The aged care inquiry has made a big impact on Australia and New Zealand will be keeping a close eye on its findings.
Since its establishment the inquiry has conducted hearings, released reports and received countless submissions about the state of aged care.
Some of the issues that have come to light, so far, are the lack of good oral healthcare for older Australians, the importance of implementing advance care planning, poor access to primary healthcare in rural areas and the use of physical restraints.
New Zealand Aged Care Association chairman Simon O’Dowd said while this country’s aged care sector does not face the scale of challenges confronting Australia, it should take notice of the issues.
“Quality and safety are certainly factors, and New Zealand has a robust regime.
“However, we can’t afford to rest on our laurels and are watching the Australian Royal Commission into Aged Care Quality and Safety with interest as there will be important things we can learn.”
This does not mean that New Zealand would benefit from having its own inquiry, he said.
“The sector here is heavily regulated and numerous government agencies have legal clout to enforce high standards of care, as they should, given we are looking after some of our most vulnerable Kiwis.”
Providers meet rigorous audit and reporting standards set by the Ministry of Health and District Health Boards who both have the power to investigate rest homes to a very high level, he said.
“We do see occasional cases of inadequate care highlighted in the media – and let’s be clear we do not condone any one instance of poor care.
“However, it is important to put these cases in perspective. Out of nearly 39,000 residents in 670 certified rest homes across New Zealand, very few are taken to full investigation.
“For example, of the 100 complaints received in the 12 months to February this year, just 20 were taken to full investigation.”
One important aged care issue in New Zealand that needs to be address is the nurse shortage that has been exacerbated by the pay settlement for (DHB) nurses leaving aged care nurses paid on average $5 an hour less, he said.
“The majority of our providers are not funded to match those rates, apart from some of the larger operators who have other funding streams through retirement village operations.”
How the industry meets future demand, with estimations of 58,000 people in aged care facilities by 2030, is another challenge that needs to be met. Some of these people will be entering at an older age with higher and more complex care needs.
“Change is needed to address the limitations of New Zealand’s current aged care delivery model to better reflect its central role in caring for our elderly loved ones.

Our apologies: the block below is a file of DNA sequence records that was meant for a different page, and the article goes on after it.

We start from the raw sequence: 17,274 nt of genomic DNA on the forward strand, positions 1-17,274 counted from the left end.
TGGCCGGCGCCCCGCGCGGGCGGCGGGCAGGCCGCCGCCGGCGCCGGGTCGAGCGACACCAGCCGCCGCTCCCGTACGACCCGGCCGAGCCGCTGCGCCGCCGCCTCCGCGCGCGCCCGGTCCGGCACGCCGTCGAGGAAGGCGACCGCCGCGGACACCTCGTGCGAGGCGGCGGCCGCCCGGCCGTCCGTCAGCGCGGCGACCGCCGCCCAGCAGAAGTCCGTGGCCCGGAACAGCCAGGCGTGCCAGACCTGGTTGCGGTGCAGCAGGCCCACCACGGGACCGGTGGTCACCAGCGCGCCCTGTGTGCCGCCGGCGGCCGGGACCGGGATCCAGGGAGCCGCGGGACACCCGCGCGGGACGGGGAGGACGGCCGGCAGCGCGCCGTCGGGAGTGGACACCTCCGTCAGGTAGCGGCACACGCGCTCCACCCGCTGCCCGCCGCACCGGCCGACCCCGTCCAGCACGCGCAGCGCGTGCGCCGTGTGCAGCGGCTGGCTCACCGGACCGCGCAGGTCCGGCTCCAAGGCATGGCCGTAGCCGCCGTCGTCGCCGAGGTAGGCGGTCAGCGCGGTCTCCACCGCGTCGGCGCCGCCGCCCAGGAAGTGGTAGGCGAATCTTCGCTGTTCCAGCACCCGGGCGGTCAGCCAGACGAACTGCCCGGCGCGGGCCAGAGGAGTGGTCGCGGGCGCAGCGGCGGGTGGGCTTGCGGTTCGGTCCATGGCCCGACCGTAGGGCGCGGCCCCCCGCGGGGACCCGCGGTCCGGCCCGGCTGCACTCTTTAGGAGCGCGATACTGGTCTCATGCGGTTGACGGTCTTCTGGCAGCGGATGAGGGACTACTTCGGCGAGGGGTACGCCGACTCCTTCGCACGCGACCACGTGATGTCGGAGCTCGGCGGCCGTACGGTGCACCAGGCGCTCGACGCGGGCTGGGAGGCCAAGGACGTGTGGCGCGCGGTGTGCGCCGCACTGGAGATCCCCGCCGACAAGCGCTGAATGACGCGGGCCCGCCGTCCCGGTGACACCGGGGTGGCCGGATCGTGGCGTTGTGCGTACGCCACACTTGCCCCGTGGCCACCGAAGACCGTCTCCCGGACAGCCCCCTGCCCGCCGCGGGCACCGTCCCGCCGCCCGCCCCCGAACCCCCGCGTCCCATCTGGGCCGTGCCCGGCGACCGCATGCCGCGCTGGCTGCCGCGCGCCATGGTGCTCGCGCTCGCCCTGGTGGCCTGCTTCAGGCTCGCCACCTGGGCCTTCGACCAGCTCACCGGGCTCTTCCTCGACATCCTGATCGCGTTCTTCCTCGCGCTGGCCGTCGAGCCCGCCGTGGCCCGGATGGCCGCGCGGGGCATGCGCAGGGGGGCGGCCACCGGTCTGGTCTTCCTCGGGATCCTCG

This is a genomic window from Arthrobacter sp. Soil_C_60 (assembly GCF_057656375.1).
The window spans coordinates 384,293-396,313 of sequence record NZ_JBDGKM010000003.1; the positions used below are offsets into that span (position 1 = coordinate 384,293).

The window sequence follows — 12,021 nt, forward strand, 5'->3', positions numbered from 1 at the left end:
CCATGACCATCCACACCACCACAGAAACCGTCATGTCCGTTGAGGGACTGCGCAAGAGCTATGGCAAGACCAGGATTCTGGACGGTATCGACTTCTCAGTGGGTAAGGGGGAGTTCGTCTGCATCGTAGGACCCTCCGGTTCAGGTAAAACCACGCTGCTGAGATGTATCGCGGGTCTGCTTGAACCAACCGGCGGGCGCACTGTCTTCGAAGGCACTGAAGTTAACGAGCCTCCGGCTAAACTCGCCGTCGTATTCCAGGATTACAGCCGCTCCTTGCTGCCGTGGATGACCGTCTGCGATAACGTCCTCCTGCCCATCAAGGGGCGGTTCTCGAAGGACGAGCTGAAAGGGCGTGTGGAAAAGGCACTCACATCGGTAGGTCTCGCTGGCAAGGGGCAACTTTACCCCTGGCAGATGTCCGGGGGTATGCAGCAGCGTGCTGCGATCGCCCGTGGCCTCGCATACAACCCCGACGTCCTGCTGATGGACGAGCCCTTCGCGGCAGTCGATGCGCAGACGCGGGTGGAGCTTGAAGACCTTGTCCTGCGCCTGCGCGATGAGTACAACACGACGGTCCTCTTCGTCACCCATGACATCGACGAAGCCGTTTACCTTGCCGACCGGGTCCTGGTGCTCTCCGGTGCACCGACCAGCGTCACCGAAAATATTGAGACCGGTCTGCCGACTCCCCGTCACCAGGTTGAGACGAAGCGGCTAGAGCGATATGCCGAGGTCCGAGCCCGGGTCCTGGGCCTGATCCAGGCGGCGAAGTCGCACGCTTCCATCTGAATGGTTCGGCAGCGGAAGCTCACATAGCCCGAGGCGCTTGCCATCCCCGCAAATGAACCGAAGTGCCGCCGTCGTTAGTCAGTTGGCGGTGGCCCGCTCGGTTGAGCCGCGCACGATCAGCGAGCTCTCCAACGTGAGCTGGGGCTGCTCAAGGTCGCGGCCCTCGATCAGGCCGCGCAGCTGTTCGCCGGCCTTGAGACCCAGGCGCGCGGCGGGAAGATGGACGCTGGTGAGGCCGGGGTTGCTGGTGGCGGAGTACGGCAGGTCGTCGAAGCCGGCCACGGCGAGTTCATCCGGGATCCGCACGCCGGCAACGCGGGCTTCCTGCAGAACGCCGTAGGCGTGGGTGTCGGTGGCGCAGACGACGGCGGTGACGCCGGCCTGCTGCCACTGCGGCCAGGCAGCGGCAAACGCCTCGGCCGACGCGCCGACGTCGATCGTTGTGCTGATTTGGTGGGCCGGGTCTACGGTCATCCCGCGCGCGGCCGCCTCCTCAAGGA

“The Funding Model Review which has been carried out over the last 18 months will deliver some recommendations on that when it is released in August.”
In New Zealand, there have also been calls to establish an Aged Care Commissioner but having a Minister of Aged Care, like in Australia, would be better, O’Dowd said.
“We believe such a portfolio could bring together the disparate parts of government with a stake in the industry e.g. health, social development and immigration, and work actively to address the challenges and find solutions.”
In Australia the inquiry has had backing from the aged care industry and Leading Age Services Australia chief executive officer Sean Rooney said the sector is fully supportive of the commission.
“The safety of older Australians is not negotiable and any instance of failure of care is unacceptable.
“All Australians want a safe, high quality and high performing aged care system. Older Australians need it and older Australians deserve nothing less.
“There have been unacceptable failures of care in the industry causing great distress to older people and their loved ones and we must do better.”
The sector recognises that it must be accountable and aims to continuously improving its provision of services, he said.
“We are committed to realising a better aged care system that delivers care, support and services with compassion, high quality and safety – at all times.
“We must grasp this once-in-a-generation opportunity to make the aged care system better for all older Australians, now and into the future.
“We have heard stories that will be distressing and challenging for families, for providers and for staff and we need to take this opportunity to understand not only the failures but the causes behind it.”
It is important, however, while the commission is underway, that the industry does not lose sight of improving the system right now by addressing some of the issues including funding, quality and access to services, Rooney said.
“Aged care is an issue of national importance. It is too important not to get right.”
The commission is focusing on the quality of care provided in residential and home aged care as well as young Australians with disabilities living in residential aged care settings.
An interim report will be completed by the commissioners before October 31, 2019, and a final report is due by April 30, 2020.